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Labor Relations Commons

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Full-Text Articles in Labor Relations

Net Working: Work Patterns And Workforce Policies For The New Media Industry, Rosemary Batt, Susan Christopherson, Ned Rightor, Danielle Van Jaarsveld Jan 2008

Net Working: Work Patterns And Workforce Policies For The New Media Industry, Rosemary Batt, Susan Christopherson, Ned Rightor, Danielle Van Jaarsveld

Rosemary Batt

This report, based on a study of a group of highly accomplished professionals in New York City, is one of the first to take up labor market issues in the new media industry. It describes the challenges faced by professionals and employers alike in this important and dynamic sector, and identifies strategies for success in a project oriented environment with highly complex skill demands and rapidly changing technology. Our findings suggest three central issues.


How High Performance Human Resource Practices And Workforce Unionization Affect Managerial Pay, Alexander Colvin, Rosemary Batt, Harry C. Katz Jan 2008

How High Performance Human Resource Practices And Workforce Unionization Affect Managerial Pay, Alexander Colvin, Rosemary Batt, Harry C. Katz

Rosemary Batt

Using data from a nationally representative sample of telecommunications establishments, this study finds that HR practices and workforce unionization influence managerial pay levels and the ratio of manager-to-worker pay. High performance HR practices, including investment in the skills of the workforce, in computer-based technologies, and in performance-based worker pay practices, are all positively related to managerial pay; but the use of workforce teams, which shift some managerial responsibilities to workers, has the opposite association. High performance HR practices also are associated with lower manager to- worker pay differentials. In addition, workforce unionization is positively associated with managerial pay levels, with ...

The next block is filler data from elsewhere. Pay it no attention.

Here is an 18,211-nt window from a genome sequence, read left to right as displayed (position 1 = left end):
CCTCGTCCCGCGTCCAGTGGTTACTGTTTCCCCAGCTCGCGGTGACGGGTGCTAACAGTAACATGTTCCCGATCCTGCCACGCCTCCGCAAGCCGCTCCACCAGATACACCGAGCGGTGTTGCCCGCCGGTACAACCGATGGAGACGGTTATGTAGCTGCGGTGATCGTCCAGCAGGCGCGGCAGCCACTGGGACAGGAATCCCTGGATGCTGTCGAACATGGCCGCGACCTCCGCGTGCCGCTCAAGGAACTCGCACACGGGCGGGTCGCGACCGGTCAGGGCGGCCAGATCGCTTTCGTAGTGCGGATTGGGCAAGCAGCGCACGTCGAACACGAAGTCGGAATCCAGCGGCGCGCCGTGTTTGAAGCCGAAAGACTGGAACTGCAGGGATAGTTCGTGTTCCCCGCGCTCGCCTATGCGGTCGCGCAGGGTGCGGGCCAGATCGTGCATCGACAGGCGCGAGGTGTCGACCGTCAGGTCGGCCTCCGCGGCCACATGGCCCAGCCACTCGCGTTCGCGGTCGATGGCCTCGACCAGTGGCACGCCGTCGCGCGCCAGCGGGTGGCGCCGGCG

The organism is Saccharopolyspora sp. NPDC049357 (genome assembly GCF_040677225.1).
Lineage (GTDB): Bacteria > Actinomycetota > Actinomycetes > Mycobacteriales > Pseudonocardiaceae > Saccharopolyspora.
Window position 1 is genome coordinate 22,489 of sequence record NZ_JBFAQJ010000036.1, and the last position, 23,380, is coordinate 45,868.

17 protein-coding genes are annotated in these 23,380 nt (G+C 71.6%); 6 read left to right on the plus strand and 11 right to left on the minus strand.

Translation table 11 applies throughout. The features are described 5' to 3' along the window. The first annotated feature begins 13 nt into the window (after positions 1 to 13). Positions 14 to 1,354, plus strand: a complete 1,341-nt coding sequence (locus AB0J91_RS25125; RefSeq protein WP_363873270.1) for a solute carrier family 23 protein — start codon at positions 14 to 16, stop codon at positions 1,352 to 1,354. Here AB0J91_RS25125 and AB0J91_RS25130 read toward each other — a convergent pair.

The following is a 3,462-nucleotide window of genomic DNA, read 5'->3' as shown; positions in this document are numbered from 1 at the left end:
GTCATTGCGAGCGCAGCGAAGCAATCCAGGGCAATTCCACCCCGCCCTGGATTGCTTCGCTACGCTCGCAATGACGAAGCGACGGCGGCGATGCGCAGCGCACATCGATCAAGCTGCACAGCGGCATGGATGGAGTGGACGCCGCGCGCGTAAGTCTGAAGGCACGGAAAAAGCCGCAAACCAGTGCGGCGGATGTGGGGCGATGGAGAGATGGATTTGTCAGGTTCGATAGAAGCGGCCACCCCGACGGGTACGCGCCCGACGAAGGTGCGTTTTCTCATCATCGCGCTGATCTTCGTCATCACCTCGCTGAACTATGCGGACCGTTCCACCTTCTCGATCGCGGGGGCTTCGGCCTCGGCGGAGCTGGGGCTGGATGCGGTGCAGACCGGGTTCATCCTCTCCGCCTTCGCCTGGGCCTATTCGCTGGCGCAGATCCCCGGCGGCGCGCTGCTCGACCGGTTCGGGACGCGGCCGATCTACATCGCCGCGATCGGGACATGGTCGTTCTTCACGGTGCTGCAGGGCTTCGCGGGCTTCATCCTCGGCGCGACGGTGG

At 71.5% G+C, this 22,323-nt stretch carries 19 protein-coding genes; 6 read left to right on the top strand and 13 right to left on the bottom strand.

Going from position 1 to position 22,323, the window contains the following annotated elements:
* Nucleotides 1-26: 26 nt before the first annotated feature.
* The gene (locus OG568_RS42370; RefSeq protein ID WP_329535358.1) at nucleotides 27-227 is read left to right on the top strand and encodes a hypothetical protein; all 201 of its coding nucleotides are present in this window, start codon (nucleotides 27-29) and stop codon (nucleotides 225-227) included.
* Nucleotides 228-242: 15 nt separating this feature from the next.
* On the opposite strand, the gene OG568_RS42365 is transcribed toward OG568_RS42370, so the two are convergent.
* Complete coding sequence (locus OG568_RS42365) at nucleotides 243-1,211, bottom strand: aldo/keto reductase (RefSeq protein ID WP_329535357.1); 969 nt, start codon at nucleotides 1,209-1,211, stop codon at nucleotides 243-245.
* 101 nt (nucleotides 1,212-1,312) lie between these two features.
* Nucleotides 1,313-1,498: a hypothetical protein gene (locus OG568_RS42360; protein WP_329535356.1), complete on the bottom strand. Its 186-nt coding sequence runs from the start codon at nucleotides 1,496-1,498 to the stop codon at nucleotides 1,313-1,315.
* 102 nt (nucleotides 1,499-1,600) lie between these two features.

Worker Participation In Diverse Settings: Does The Form Affect The Outcome, And If So, Who Benefits?, Rosemary Batt, Eileen Applebaum Jan 2008

Worker Participation In Diverse Settings: Does The Form Affect The Outcome, And If So, Who Benefits?, Rosemary Batt, Eileen Applebaum

Rosemary Batt

[Excerpt] This paper utilizes extensive surveys of workers in three occupational groups (network craft workers, semi-skilled office workers, and semi-skilled machine operators) in two very different industries (telecommunications and apparel)i to examine the outcomes of workplace innovations. Our central . question has two parts. First, what are the outcomes of off-line employee participation programs versus on-line work reorganization experiments? Second, who benefits from which type of innovation: employees, employers, or both? To answer these questions, we consider the effects of off-line versus on-line innovations on workers' satisfaction with their jobs, on their commitment to the companies they work for, and ...